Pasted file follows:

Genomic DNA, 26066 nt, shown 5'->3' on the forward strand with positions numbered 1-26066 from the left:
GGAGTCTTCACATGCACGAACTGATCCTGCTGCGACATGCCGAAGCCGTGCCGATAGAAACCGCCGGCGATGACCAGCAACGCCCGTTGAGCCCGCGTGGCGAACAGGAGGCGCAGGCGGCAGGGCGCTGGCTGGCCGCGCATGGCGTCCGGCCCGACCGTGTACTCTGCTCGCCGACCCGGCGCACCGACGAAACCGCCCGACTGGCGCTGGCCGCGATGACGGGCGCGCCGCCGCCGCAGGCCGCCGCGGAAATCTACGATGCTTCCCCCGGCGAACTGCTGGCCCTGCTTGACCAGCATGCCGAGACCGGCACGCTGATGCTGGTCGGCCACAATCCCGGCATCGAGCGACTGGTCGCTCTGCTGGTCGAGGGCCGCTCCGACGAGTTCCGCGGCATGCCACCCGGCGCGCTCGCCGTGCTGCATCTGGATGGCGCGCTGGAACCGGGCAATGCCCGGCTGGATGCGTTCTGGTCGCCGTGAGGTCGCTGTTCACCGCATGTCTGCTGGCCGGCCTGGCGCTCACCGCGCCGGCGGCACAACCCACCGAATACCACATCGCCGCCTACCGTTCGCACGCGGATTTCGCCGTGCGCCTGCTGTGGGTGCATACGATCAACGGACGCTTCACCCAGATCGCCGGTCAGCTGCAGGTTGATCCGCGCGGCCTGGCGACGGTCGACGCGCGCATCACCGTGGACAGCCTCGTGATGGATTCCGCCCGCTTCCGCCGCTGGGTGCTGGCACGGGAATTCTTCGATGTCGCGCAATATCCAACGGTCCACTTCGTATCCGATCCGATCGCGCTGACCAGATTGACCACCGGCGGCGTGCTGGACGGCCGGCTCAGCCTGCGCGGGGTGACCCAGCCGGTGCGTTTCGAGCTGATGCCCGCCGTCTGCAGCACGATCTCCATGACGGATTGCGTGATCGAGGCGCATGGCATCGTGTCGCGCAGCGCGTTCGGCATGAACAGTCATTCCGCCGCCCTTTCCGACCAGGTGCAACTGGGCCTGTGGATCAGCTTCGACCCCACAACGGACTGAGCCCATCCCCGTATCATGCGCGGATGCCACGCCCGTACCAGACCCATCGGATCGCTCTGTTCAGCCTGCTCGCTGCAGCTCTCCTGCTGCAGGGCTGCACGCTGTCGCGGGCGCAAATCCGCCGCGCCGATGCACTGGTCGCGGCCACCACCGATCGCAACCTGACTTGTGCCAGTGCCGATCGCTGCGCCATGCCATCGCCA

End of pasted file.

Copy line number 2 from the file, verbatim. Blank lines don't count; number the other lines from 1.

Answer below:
GGAGTCTTCACATGCACGAACTGATCCTGCTGCGACATGCCGAAGCCGTGCCGATAGAAACCGCCGGCGATGACCAGCAACGCCCGTTGAGCCCGCGTGGCGAACAGGAGGCGCAGGCGGCAGGGCGCTGGCTGGCCGCGCATGGCGTCCGGCCCGACCGTGTACTCTGCTCGCCGACCCGGCGCACCGACGAAACCGCCCGACTGGCGCTGGCCGCGATGACGGGCGCGCCGCCGCCGCAGGCCGCCGCGGAAATCTACGATGCTTCCCCCGGCGAACTGCTGGCCCTGCTTGACCAGCATGCCGAGACCGGCACGCTGATGCTGGTCGGCCACAATCCCGGCATCGAGCGACTGGTCGCTCTGCTGGTCGAGGGCCGCTCCGACGAGTTCCGCGGCATGCCACCCGGCGCGCTCGCCGTGCTGCATCTGGATGGCGCGCTGGAACCGGGCAATGCCCGGCTGGATGCGTTCTGGTCGCCGTGAGGTCGCTGTTCACCGCATGTCTGCTGGCCGGCCTGGCGCTCACCGCGCCGGCGGCACAACCCACCGAATACCACATCGCCGCCTACCGTTCGCACGCGGATTTCGCCGTGCGCCTGCTGTGGGTGCATACGATCAACGGACGCTTCACCCAGATCGCCGGTCAGCTGCAGGTTGATCCGCGCGGCCTGGCGACGGTCGACGCGCGCATCACCGTGGACAGCCTCGTGATGGATTCCGCCCGCTTCCGCCGCTGGGTGCTGGCACGGGAATTCTTCGATGTCGCGCAATATCCAACGGTCCACTTCGTATCCGATCCGATCGCGCTGACCAGATTGACCACCGGCGGCGTGCTGGACGGCCGGCTCAGCCTGCGCGGGGTGACCCAGCCGGTGCGTTTCGAGCTGATGCCCGCCGTCTGCAGCACGATCTCCATGACGGATTGCGTGATCGAGGCGCATGGCATCGTGTCGCGCAGCGCGTTCGGCATGAACAGTCATTCCGCCGCCCTTTCCGACCAGGTGCAACTGGGCCTGTGGATCAGCTTCGACCCCACAACGGACTGAGCCCATCCCCGTATCATGCGCGGATGCCACGCCCGTACCAGACCCATCGGATCGCTCTGTTCAGCCTGCTCGCTGCAGCTCTCCTGCTGCAGGGCTGCACGCTGTCGCGGGCGCAAATCCGCCGCGCCGATGCACTGGTCGCGGCCACCACCGATCGCAACCTGACTTGTGCCAGTGCCGATCGCTGCGCCATGCCATCGCCA